When students are referred to me for behavioral or social / emotional support one of the most common tools I will use is Cognitive Behavioral Therapy (CBT). CBT has been proven to be successful in treating students suffering from anxiety, depression, lack of assertiveness, poor diet, specific phobias, grief / bereavement and many other common problems for children.
CBT is different from traditional “talk therapy” because it does more than offer advice to the client; it builds skills. A key component to CBT is it is a collaborative process in which the students are asked to test their learning or understanding of the skills in the real world.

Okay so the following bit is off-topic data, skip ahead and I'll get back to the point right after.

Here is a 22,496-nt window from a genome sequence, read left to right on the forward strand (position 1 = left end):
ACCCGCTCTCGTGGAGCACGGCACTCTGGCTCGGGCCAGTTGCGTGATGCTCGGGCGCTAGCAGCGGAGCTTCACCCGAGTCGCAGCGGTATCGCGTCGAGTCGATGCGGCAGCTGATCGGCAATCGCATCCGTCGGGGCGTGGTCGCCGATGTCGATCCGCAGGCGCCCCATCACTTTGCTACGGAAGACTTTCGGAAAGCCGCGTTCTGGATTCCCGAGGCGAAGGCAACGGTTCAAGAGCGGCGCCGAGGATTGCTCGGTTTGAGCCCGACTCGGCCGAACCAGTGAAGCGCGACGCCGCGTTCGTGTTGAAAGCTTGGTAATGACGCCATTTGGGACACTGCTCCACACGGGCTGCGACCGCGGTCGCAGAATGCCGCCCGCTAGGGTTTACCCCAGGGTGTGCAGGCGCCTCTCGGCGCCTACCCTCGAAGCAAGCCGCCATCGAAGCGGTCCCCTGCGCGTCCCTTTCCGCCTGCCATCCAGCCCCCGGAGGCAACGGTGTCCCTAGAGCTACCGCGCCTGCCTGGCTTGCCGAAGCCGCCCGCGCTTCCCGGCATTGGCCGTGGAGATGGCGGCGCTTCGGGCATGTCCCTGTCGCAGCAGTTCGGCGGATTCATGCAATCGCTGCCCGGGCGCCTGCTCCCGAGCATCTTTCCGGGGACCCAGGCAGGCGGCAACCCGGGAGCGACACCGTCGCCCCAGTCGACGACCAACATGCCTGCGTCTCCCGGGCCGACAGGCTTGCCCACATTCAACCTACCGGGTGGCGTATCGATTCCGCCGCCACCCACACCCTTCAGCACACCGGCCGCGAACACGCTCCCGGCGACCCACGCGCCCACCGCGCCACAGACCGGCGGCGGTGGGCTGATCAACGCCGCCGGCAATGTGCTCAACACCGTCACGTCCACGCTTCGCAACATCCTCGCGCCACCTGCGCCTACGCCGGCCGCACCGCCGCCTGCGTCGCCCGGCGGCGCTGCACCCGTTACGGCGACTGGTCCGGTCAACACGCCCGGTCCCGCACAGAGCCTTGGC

The basics of CBT is teaching how feelings, thoughts and behavior influence each other. By working on recognizing their thoughts, and challenging unhealthy or problematic thoughts, students are able to better their emotional state and improve behaviors.
Through the collaboratively setting goals and outlining agendas students have an opportunity to identify cognitive distortions, maladaptive thoughts and beliefs. After they have identified these pitfalls, we work to put them on trail, challenging the way the student thinks. We activate positive behaviors and see behavioral change.
CBT is just one tool that can be utilized when students receive extra social-emotional or behavioral support. It is proven effective and holds students to a high standard of being in charge of their change.